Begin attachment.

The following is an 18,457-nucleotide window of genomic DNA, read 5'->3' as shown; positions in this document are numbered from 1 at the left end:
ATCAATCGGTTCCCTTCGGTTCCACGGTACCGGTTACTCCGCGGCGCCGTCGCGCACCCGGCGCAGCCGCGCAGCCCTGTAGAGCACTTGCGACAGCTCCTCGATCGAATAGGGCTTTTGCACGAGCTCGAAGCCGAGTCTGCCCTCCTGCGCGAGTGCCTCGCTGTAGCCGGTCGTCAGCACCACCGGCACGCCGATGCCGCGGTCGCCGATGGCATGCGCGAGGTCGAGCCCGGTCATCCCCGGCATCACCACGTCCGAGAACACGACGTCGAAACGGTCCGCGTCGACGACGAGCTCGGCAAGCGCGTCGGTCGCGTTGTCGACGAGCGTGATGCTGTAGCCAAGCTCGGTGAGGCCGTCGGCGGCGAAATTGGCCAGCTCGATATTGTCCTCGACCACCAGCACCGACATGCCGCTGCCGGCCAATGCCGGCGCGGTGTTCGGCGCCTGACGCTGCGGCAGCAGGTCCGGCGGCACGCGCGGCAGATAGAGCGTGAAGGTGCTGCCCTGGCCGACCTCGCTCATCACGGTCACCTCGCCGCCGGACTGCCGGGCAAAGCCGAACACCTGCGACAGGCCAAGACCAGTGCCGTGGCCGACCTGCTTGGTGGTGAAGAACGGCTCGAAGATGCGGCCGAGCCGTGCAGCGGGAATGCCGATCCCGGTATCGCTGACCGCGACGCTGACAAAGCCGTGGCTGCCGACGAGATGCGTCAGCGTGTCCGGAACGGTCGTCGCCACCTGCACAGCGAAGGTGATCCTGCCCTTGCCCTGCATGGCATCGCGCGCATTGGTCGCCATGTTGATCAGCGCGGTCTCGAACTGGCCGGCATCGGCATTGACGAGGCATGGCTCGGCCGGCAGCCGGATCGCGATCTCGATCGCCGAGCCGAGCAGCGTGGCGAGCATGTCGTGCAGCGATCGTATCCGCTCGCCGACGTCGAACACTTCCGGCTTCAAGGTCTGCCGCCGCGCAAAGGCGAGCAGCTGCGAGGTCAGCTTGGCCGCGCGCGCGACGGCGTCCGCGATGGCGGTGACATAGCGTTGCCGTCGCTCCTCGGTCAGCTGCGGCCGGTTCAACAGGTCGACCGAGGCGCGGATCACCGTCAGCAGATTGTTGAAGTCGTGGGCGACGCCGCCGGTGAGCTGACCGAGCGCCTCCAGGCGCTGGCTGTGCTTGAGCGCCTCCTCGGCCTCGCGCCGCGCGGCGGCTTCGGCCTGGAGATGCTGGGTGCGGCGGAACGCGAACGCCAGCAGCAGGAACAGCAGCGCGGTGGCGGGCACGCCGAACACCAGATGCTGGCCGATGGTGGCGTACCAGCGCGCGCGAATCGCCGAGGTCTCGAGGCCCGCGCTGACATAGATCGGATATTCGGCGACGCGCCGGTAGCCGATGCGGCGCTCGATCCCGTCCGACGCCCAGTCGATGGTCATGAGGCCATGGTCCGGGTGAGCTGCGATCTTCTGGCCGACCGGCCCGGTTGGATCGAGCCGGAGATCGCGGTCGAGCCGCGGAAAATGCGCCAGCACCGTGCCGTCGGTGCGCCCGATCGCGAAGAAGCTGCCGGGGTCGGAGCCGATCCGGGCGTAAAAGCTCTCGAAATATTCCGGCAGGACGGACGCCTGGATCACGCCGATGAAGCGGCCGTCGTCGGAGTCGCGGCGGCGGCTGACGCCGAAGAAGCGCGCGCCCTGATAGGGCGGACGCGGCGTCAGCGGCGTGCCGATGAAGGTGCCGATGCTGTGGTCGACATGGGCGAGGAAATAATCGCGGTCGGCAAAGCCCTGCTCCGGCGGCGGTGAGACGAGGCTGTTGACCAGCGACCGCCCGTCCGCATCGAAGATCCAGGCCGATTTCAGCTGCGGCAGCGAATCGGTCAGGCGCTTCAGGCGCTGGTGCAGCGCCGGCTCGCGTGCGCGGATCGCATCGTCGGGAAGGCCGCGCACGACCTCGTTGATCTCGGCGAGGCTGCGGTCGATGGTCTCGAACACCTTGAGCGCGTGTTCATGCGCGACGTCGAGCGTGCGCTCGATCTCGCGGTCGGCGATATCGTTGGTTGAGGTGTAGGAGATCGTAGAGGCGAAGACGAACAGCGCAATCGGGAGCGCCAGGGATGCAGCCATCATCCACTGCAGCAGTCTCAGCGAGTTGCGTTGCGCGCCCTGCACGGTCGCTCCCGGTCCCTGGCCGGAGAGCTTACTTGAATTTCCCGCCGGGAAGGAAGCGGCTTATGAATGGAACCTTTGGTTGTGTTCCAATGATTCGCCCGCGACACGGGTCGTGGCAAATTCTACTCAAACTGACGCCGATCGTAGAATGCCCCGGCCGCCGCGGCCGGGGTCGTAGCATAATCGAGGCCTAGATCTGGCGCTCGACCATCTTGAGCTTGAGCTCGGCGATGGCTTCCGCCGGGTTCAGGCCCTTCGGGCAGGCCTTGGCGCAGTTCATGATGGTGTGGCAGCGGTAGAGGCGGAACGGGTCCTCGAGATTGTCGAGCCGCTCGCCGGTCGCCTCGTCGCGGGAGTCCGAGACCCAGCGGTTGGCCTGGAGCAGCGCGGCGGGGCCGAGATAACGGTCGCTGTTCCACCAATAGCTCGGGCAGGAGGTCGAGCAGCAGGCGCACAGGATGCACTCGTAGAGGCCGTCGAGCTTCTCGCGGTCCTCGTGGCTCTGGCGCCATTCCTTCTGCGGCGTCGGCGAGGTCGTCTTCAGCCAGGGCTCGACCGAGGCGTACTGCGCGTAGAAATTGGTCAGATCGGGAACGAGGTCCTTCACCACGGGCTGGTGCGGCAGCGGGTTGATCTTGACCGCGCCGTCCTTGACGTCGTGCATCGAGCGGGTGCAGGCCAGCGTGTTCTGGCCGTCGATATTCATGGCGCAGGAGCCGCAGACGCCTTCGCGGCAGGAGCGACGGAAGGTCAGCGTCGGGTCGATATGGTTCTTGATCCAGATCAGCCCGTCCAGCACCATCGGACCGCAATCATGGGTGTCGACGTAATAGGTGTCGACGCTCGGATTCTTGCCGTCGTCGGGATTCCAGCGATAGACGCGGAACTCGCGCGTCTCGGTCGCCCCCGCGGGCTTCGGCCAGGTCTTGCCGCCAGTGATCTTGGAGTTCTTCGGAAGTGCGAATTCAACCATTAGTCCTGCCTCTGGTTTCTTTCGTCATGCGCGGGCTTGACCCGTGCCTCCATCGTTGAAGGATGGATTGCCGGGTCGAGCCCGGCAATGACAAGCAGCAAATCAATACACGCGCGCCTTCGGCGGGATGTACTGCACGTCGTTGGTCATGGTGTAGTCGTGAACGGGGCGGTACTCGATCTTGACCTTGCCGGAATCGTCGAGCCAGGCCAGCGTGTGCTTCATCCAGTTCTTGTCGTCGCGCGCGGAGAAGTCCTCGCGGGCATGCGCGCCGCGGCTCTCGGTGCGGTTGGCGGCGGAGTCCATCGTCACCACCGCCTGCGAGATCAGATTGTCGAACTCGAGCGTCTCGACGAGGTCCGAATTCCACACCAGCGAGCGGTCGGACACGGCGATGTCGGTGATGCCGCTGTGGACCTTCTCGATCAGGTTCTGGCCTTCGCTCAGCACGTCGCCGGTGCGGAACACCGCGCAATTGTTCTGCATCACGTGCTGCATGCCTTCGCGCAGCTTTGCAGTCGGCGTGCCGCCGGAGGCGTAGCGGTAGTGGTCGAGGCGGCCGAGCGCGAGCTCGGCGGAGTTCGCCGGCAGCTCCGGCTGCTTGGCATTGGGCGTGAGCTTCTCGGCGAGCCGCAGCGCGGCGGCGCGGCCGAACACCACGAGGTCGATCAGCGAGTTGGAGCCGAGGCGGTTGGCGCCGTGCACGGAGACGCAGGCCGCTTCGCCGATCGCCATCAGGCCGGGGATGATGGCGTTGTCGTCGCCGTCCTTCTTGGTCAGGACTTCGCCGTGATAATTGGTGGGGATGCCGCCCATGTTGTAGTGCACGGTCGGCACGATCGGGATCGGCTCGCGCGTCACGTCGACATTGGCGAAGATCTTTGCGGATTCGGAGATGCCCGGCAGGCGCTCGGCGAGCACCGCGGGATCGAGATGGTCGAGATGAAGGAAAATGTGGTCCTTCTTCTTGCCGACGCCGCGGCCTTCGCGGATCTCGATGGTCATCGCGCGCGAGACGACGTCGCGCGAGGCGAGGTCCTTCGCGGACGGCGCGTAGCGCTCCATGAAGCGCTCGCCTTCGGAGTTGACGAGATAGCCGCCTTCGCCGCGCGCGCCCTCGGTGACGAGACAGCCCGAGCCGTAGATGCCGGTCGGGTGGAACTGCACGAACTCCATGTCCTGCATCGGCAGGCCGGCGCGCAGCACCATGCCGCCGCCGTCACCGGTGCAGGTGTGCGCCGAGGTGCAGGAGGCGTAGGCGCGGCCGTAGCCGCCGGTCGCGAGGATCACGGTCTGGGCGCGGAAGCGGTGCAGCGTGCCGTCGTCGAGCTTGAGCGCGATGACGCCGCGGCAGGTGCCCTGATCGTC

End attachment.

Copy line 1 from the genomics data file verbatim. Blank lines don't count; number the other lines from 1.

The following is an 18,457-nucleotide window of genomic DNA, read 5'->3' as shown; positions in this document are numbered from 1 at the left end: